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The wide presence of illicit cigarette in the domestic market is causing Rs 44 billion annual loss to the exchequer in shape of revenue.

Industry sources told Business Recorder on Tuesday that the documented and legal tobacco industry in Pakistan is continued to face a critical challenge with the presence of non-tax paid cigarettes and higher taxation on legal tobacco industry.

According to the laws, a pack of cigarettes being sold in Pakistan should bear the Graphical Health Warning (GHW) and should not be sold below the prices set by the Ministry of Health. In addition cigarette advertisement is not allowed in any manner.

Despite of these laws, the government is unable to implement and enforce these laws on ground, as the illegal cigarette manufacturers are operating freely and selling undocumented cigarettes on discounted prices in the different parts of the country. They are also continuing to advertise their products locally.

Surprisingly, the major chunk of these illegal cigarettes is not being smuggled into the country, but is from the home grown illegal trade. Locally manufactured cigarettes, despite adhering to printing regulations such as health warnings and minimum price on packs, are being sold at below the set prices.

As per estimates, the illicit and illegal cigarette trade is causing a loss of Rs 44 billion annually to the national exchequer in tune of tax revenue. The State Bank of Pakistan (SBP), in its report, has also mentioned that cigarette production fell by 29.3 percent in first half of this fiscal year (FY20) compared to last year (FY19).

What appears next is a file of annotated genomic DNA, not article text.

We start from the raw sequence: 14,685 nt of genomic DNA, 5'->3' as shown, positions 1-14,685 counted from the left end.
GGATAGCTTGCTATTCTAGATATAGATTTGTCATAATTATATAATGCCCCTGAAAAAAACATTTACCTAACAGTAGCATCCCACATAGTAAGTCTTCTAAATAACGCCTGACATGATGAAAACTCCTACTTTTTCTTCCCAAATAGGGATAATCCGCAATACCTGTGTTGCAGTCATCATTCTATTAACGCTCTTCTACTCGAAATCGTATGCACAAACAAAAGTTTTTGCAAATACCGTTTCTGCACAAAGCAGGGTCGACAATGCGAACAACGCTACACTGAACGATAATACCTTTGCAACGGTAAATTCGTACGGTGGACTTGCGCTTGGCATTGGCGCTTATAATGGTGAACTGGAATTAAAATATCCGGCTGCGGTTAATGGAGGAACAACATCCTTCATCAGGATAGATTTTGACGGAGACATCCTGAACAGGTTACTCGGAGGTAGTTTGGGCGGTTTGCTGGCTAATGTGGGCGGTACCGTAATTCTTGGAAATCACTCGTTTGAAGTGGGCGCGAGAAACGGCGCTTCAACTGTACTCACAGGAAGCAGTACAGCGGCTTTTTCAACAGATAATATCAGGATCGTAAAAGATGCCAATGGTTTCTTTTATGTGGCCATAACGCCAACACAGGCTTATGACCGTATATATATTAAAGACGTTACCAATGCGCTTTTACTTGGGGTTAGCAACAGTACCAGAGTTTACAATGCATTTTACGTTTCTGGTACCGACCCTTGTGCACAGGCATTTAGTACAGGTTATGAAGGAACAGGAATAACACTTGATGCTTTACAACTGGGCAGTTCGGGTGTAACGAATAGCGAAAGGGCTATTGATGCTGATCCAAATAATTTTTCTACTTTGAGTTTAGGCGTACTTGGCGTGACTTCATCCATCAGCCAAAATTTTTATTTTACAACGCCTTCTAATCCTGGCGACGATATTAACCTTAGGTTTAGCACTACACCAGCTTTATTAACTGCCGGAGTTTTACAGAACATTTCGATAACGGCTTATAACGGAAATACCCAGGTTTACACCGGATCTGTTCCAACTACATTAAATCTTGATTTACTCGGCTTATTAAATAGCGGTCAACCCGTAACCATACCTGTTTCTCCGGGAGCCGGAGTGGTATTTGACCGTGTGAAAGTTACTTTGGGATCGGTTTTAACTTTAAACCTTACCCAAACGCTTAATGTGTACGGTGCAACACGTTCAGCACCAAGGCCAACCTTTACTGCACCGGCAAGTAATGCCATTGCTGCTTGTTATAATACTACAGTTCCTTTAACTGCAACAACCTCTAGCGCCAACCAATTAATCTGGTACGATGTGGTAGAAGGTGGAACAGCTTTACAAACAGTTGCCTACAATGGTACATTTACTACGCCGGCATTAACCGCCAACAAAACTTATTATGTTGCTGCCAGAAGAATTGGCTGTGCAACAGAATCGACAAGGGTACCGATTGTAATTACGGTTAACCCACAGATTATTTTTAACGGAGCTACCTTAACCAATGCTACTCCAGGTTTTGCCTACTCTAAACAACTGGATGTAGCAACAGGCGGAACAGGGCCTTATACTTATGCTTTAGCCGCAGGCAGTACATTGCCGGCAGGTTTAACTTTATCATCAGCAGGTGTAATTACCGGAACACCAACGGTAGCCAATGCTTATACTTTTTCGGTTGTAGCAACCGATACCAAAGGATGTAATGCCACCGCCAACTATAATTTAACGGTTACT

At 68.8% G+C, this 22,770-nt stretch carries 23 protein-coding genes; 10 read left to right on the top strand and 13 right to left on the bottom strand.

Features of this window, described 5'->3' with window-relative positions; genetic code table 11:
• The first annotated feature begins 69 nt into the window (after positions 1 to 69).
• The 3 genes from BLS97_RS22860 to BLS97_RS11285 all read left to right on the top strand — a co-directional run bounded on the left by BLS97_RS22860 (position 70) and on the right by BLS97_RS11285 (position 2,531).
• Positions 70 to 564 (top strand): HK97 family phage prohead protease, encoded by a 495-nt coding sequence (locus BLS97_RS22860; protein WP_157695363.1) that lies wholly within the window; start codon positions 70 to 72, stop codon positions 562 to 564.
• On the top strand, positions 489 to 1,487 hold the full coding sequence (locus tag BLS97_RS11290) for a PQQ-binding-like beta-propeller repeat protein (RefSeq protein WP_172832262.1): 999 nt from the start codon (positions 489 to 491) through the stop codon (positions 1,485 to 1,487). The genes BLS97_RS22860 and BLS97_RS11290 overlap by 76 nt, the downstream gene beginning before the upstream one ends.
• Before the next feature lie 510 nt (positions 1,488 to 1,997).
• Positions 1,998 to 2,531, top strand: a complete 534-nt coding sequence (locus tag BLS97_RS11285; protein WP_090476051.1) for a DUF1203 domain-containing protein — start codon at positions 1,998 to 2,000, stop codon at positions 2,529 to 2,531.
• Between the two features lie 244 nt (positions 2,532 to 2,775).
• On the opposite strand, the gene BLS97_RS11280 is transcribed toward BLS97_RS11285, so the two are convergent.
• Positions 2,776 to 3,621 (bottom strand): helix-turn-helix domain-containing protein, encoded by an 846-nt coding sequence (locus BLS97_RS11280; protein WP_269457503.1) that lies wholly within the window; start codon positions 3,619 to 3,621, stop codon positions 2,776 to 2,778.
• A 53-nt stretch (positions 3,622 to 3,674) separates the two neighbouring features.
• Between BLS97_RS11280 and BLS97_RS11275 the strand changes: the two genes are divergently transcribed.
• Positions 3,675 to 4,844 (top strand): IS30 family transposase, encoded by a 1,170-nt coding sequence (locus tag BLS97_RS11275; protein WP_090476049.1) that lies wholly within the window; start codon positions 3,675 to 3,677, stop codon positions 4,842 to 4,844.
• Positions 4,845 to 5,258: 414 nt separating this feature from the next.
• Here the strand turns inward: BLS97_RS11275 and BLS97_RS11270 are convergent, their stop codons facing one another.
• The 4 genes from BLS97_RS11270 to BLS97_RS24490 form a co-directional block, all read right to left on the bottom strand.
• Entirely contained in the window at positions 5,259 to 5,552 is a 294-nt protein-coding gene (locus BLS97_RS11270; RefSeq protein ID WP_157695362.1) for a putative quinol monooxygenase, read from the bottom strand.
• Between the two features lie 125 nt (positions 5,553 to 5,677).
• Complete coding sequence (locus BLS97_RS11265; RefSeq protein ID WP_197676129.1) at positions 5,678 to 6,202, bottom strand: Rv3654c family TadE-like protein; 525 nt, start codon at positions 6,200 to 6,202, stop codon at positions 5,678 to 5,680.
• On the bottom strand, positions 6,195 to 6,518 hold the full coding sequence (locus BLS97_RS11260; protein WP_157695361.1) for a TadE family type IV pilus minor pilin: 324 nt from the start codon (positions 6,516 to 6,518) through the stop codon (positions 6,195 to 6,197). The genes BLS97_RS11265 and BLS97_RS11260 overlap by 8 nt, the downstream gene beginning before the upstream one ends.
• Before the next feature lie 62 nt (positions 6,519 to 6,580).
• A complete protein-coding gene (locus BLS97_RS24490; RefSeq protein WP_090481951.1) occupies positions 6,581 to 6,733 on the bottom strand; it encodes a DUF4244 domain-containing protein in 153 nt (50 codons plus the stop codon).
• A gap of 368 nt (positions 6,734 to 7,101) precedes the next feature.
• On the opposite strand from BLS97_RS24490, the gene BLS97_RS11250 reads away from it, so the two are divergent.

According to SBP the re-introduction of two-tier excise duty structure, uncertainty regarding the implementation and mechanism of track and trace system, and continued competition from counterfeits and smuggled alternatives hindered the industry's progress in first half FY20. In such scenario, the federal government may not be able to generate its targeted revenue, the SBP warned.

Industry sources said that if the Health Ministry focuses on implementing its own laws they might be able to generate a lot more revenue. With the help of Federal Board of Revenue (FBR), the revenue collection from the cigarette industry can be increase by restricting illegal trade in the country.

Talking about the suggested Rs10 health tax on tobacco products and Rs1 on carbonated drinks, industry sources said that this any further tax on legal tobacco industry can increase illicit trade, which has already a market share of some 40 percent in the domestic market.

Increasing taxes on the manufacturers that are already paying high taxes and facing issues due to the illegal trade in the country will only increase the prices of their products while the illegal manufacturers will continue to sell at the same cheap price. This effectively means the smoker will not quit, but will shift to the illegally trade cigarettes that are available for as low as Rs25 per pack, they informed.

In the budget speech 2019-20, the then Revenue Minister clarified that additional health tax cannot be imposed on cigarettes and beverage industry and any additional funds required by the Health Ministry will be allocated to them as per the federal pool, which clarifies that there is no need to impose more taxes in the name of Health.

Data also shows that the number of cigarettes smoked annually has not declined and is still the same at 85 billion sticks which means the consumption won't drop until the illegal cigarettes are not restricted from being sold in market. This is possible only by implementing the existing laws and stopping the illegal trade.

Industry sources said that currently, Pakistan is fighting against Coronavirus (COVID-19) and many corporate giants and others are helping the Prime Minister (PM) to generate funds to fight the pandemic.

The country will require lots of funds to take the required measures in current scenario but if the government actions will hit the illegal trade within the country, it is expected that a large fund cannot be generated for fight against COVID-19.

Copyright Business Recorder, 2020